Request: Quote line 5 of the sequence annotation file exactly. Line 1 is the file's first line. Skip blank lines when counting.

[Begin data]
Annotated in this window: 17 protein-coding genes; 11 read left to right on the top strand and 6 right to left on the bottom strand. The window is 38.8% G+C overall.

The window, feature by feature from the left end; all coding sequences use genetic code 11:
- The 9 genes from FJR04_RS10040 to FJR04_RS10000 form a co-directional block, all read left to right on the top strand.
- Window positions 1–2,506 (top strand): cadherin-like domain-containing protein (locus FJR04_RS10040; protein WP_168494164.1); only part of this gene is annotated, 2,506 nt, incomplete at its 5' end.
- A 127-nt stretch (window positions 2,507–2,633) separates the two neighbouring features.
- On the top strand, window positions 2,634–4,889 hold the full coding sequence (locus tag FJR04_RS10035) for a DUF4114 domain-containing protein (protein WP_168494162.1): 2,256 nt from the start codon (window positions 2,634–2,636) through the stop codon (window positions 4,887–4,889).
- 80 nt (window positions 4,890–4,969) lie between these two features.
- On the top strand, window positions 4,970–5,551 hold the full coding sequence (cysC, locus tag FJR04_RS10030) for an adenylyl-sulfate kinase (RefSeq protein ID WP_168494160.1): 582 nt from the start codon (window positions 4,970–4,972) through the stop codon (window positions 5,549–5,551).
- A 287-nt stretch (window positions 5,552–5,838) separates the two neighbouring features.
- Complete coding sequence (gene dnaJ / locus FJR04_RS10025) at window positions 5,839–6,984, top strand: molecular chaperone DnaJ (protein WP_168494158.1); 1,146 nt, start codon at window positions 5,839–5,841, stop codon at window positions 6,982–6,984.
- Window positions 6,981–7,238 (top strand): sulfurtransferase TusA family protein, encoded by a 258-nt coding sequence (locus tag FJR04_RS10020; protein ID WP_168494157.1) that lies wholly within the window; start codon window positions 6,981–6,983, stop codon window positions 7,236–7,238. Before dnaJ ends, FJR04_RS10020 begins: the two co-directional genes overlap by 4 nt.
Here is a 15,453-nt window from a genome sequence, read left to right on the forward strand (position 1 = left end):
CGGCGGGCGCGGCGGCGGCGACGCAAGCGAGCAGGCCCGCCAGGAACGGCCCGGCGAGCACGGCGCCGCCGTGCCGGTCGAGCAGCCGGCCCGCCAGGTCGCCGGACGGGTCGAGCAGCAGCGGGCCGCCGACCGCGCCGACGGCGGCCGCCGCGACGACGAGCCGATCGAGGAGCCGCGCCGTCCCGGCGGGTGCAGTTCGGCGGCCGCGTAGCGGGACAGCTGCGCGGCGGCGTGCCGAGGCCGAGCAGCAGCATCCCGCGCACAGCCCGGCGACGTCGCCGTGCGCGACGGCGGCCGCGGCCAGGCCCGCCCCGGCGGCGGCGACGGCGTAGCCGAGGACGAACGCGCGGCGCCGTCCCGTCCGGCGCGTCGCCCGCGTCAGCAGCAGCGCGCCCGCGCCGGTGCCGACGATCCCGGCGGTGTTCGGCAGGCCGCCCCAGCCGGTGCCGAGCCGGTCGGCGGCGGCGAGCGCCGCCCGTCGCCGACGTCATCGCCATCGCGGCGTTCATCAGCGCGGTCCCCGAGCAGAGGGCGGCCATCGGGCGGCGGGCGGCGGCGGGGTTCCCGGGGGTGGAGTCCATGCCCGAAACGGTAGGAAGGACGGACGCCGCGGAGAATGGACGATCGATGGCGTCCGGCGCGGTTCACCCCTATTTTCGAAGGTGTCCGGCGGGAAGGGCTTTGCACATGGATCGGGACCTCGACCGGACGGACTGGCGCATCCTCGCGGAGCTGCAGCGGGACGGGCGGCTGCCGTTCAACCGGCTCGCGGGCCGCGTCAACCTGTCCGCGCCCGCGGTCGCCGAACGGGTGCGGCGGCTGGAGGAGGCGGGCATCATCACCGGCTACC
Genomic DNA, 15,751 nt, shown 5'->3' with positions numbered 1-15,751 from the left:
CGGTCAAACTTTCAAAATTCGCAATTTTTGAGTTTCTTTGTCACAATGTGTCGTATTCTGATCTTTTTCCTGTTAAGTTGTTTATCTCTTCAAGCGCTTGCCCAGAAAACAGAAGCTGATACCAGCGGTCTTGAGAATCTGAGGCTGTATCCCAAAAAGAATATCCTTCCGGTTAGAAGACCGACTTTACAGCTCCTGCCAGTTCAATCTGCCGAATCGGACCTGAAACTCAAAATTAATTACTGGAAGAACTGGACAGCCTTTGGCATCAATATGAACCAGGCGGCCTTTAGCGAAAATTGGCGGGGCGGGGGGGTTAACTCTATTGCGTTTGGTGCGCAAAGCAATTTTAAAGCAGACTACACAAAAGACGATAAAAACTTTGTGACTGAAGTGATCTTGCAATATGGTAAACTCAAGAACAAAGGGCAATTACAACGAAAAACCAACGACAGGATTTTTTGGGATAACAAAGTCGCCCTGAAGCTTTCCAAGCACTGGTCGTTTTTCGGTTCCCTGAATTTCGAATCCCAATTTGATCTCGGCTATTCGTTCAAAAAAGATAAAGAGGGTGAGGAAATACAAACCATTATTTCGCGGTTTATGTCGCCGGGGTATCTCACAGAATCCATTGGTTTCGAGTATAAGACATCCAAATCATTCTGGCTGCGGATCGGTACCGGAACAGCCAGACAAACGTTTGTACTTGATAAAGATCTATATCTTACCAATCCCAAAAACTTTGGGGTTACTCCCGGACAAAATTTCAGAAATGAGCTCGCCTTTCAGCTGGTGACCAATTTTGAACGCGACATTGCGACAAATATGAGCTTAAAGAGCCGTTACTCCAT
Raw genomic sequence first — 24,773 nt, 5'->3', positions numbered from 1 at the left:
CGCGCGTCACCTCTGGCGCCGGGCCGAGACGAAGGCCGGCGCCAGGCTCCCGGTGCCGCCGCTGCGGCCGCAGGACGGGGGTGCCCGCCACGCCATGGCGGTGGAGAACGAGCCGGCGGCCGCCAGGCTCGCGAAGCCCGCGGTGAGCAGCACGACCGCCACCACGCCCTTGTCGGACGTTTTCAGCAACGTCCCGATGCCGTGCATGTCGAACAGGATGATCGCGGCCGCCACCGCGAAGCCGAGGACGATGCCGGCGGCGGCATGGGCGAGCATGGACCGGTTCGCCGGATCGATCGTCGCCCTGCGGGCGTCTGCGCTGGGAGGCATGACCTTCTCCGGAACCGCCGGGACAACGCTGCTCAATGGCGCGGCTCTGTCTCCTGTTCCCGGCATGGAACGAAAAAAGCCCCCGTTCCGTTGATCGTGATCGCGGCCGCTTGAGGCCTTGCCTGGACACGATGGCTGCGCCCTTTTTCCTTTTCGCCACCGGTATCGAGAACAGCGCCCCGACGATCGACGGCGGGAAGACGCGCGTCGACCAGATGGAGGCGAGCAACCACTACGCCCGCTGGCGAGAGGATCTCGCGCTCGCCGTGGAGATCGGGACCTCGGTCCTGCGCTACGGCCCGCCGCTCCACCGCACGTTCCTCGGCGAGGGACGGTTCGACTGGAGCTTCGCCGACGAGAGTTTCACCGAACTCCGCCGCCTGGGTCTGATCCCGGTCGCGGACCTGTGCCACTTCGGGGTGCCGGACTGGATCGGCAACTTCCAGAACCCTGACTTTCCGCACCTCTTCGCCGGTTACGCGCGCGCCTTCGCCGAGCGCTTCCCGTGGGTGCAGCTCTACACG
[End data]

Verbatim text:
- A 127-nt stretch (window positions 2,507–2,633) separates the two neighbouring features.